I know this doesnt' really answer your question, but it is as close as I can get to explaining my take on it.
    As per usual, jmho...
    Larry Iles
    Oklahoma

  4. #4
    Oyagoi gcuss's Avatar
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    I think with koi a much greater emphasis could be placed on nurture. At least what we're after for showing koi would fall into this category...

    Beni can be altered by feeding color foods
    Sumi can be altered by stress
    Body size can be altered by a pheromone that we can remove, or leave in the water column.
    Shiro is altered by the same food that buggers with the beni
    Skin is altered by the environment they live in
    Muscle, therefore confirmation, is a product of their environment

    The funny thing is we can make a great koi look like crap, but you can't make a crap koi look great...

    Grant

  5. #5
    Daihonmei
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    good topic!

    Nurture can not create what is not already there genetically. It is really that simple.
    It is very very easy to ruin a great and genetically gifted koi without nurturing.
    It is impossible to make a genetically weak koi great, even with the best environment and diet.

    At very best, you can squeeze out all the potential of a particular grade of fish using water. diet and cyle as a backdrop.
    But no amount of good water can make a B grade koi a jumbo. Or a single layer of beni look like a deep complex of beni found within high grade koi's skin.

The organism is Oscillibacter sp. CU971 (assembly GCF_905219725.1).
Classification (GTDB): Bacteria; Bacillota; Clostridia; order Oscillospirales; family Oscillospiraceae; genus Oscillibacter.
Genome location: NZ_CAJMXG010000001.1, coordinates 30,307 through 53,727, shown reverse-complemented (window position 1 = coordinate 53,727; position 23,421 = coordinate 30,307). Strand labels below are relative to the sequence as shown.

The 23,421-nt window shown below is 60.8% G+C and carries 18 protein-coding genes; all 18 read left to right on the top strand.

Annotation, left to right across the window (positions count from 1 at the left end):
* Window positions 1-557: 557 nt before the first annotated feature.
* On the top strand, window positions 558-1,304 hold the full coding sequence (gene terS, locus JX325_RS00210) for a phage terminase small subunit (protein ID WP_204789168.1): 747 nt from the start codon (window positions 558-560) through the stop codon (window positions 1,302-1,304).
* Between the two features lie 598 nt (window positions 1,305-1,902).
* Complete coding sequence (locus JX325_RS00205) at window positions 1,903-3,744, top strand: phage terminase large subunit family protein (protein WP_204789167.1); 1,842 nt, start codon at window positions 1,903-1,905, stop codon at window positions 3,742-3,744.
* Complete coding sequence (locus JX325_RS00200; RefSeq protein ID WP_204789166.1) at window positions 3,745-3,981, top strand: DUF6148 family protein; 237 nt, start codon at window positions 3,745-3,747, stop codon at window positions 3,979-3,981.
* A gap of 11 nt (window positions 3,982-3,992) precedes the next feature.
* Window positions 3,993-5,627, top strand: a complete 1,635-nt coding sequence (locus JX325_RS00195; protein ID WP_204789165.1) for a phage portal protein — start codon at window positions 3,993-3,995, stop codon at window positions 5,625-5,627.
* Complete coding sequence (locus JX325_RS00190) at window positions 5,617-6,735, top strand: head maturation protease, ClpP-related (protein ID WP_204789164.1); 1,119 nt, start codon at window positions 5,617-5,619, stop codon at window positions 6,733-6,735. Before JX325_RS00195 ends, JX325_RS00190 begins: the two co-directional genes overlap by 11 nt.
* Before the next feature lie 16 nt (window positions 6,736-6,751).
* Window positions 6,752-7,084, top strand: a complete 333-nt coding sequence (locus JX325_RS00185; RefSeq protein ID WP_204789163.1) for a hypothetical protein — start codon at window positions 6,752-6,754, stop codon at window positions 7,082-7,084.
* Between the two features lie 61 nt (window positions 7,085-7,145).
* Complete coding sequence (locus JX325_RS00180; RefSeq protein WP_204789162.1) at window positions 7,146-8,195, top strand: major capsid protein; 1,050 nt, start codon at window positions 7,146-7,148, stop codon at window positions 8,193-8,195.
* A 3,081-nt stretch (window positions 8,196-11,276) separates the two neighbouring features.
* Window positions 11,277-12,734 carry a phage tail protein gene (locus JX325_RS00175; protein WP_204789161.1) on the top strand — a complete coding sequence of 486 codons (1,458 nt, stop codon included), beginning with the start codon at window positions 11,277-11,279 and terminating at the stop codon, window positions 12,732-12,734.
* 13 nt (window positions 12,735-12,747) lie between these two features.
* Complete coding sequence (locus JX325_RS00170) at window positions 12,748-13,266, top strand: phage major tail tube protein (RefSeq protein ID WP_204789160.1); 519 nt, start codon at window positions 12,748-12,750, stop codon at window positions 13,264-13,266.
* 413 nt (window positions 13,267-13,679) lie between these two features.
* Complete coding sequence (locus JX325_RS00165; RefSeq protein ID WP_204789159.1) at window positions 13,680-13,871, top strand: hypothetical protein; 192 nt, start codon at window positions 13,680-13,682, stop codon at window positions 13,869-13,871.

The test of this is often seen in koi shows. And every newbie judge is tested to his/her marrow when they come upon a HIGHLY tuned up lower grade koi competing with a poorly conditioned or badly stressed high class grade koi! IN this case, the Japanese breeder judge will still pick the higher grade koi reagardless of conditioning. And the fully trained amateur judge will pick the most beautiful fish on the day ( and that is down to a subjective call). The newbie judge will stare endlessly into the water in a state of confusion and the exhibitors will scream if the shiny one is not picked! Truth is relative to knowledge and the information we have at hand. JR

  6. #6
    Honmei
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    I would tend to agree with Larry on the 1/3 nature and 2/3 nutureiif if not even more heavily wieghted towards nuturing.

    Koi are a function of 2 basic things. Genetics and environment.

    Genetics passed is based "primarily" on selective culling, not nature.

    Although "nature" can provide a wide range of environments in the wild, the environments created under captivity are controlled, for the most part by hobbyists and thus are also, in effect, nurture. Yes, mud ponds are more "wild" (nature) than our backyard ponds but even still, they result in man intervention in a number of ways.

    Steve